A total of 89,050 officers and men served in the Royal Canadian Artillery during the Second World War. Of these, 57,170 served in Europe, Newfoundland, the Aleutians and the Caribbean. The remainder served in Canada in home defence in field, anti-aircraft and coast units as well as in numerous schools and depots. There were also three divisional artilleries in Canada formed as part of the 6th, 7th and 8th Divisions for home defence. In 1945 another 6th Division was formed for service in the Far East Theatre, complete with its divisional artillery. It was still training in Canada and the USA when the war with Japan ended. During the War, the Regiment suffered 2,073 killed and 4,373 injured or wounded.

Total artillery available to the First Canadian Army in Europe by the end of the war included:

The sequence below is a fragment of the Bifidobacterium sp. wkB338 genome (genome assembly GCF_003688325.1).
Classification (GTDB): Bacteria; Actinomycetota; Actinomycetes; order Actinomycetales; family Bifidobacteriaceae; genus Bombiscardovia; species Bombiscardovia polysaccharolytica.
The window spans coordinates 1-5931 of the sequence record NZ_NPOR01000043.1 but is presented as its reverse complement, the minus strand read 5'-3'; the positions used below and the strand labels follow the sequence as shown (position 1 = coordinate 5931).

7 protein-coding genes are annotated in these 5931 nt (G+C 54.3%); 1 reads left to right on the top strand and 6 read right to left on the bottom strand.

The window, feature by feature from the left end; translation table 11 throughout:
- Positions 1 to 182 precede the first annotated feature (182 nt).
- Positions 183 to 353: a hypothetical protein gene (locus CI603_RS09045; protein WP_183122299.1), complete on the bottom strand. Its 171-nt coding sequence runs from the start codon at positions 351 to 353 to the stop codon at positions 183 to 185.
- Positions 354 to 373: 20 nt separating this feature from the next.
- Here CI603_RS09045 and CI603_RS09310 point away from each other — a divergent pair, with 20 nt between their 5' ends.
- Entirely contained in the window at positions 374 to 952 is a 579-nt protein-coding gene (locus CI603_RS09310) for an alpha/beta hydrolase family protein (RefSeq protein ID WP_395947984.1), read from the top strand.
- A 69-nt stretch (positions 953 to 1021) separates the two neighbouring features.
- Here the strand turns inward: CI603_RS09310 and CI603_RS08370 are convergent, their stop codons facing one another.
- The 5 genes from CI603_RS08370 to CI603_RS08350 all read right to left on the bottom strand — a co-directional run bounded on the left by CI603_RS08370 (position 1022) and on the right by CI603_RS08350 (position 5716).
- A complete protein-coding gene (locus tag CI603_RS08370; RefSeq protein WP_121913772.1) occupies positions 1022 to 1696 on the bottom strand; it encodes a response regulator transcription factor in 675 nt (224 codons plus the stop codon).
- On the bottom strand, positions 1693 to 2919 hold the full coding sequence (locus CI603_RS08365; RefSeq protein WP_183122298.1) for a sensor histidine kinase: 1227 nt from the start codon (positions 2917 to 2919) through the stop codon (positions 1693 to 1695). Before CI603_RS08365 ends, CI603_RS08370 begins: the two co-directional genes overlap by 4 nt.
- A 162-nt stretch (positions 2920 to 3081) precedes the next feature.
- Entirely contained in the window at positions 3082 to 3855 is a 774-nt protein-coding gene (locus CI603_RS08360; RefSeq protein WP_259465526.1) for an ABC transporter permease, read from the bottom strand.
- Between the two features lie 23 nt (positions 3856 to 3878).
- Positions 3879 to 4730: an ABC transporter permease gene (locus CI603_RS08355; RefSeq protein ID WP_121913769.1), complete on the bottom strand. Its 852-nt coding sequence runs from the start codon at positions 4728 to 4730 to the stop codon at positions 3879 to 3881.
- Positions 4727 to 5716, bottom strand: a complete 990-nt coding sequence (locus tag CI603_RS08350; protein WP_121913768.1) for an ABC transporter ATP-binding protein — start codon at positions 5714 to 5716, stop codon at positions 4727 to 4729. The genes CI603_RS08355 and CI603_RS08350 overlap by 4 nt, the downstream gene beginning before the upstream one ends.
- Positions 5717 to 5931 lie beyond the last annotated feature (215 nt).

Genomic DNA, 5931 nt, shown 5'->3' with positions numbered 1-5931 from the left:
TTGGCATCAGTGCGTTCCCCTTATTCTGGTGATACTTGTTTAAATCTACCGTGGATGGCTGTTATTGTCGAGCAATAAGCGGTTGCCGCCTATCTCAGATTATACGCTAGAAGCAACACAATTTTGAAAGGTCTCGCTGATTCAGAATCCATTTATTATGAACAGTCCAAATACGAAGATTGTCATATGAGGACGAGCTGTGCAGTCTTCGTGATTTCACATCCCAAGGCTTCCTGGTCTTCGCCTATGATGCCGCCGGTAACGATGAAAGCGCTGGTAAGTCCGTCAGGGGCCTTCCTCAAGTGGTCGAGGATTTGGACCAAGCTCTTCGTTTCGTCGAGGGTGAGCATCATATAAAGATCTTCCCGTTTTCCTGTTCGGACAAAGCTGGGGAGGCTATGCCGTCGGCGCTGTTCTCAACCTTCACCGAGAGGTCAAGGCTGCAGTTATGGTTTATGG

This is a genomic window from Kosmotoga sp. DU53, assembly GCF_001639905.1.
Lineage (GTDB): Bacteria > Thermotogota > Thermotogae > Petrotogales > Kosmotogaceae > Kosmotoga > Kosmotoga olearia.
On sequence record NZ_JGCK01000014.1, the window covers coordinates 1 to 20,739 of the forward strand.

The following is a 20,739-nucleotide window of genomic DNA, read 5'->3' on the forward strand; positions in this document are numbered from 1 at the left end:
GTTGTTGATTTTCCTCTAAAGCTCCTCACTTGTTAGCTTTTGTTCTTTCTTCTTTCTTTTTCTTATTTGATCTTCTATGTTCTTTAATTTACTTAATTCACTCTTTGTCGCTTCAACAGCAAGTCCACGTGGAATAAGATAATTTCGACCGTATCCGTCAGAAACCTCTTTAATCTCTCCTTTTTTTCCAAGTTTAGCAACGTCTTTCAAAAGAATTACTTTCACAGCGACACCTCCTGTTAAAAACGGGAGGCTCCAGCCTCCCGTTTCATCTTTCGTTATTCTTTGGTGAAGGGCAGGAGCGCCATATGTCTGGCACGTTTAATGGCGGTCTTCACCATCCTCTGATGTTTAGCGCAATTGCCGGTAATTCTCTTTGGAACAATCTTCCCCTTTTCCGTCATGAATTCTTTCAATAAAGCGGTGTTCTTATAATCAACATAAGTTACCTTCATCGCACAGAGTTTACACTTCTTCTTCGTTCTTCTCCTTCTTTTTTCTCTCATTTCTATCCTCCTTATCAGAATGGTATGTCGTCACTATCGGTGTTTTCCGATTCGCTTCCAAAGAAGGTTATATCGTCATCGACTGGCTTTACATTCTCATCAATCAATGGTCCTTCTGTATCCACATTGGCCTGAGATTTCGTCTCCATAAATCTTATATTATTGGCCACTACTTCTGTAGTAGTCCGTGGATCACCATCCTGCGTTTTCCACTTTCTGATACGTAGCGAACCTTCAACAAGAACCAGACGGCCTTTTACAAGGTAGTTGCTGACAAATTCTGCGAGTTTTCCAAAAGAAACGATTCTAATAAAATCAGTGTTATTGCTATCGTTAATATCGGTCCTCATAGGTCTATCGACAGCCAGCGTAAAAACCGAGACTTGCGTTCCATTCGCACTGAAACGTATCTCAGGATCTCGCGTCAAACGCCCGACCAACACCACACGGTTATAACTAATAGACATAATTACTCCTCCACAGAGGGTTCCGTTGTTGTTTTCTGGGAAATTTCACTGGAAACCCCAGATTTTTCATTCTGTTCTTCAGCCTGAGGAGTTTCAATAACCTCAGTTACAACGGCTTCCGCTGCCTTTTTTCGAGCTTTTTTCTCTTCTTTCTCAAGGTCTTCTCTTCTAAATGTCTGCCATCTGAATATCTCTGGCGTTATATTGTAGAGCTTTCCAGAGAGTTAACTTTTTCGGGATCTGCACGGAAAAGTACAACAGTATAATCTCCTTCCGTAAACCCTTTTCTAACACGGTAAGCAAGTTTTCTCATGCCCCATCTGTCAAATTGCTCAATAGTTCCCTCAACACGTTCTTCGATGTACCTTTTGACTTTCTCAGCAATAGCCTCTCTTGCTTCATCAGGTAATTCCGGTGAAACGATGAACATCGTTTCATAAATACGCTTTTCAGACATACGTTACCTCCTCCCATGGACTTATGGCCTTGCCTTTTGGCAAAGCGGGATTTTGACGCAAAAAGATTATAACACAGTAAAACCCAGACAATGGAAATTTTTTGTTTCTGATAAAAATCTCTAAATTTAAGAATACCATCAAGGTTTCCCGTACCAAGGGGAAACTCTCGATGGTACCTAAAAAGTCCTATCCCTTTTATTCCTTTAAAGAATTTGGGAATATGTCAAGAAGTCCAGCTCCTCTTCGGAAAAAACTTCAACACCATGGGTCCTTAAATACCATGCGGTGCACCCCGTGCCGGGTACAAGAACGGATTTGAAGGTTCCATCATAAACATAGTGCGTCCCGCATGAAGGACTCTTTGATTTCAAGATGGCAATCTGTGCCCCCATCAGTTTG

• 15 field artillery regiments (264 towed 25 Pdr, 48 SP 25 Pdr Sextons, 48 SP 105mm Priests);
  • six medium regiments (48 5.5-in. guns, 48 4.5-in. guns);
  • seven anti-tank regiments (150 towed 17 Pdr, 150 SP 17 Pdr);
  • one heavy anti-aircraft (HAA) regiment (24 3.7-in. AA guns);
  • seven LAA regiments (60 towed 40mm, 108 SP 40mm, 84 quad-mounted 20mm);
  • 32 75mm AFV OP vehicles (in SP Field Regiments with 4th and 5th Cdn Armd Divs); and
  • One rocket battery (36 Land Mattress rocket projectors).

During the war, though not part of Canada at the time, the province of Newfoundland raised two artillery regiments for service with the British Army. The 59th (Newfoundland) Heavy Regiment, RA fought in North-West Europe, while the 166th (Newfoundland) Field Regiment, RA fought in North Africa and in the Italian campaign.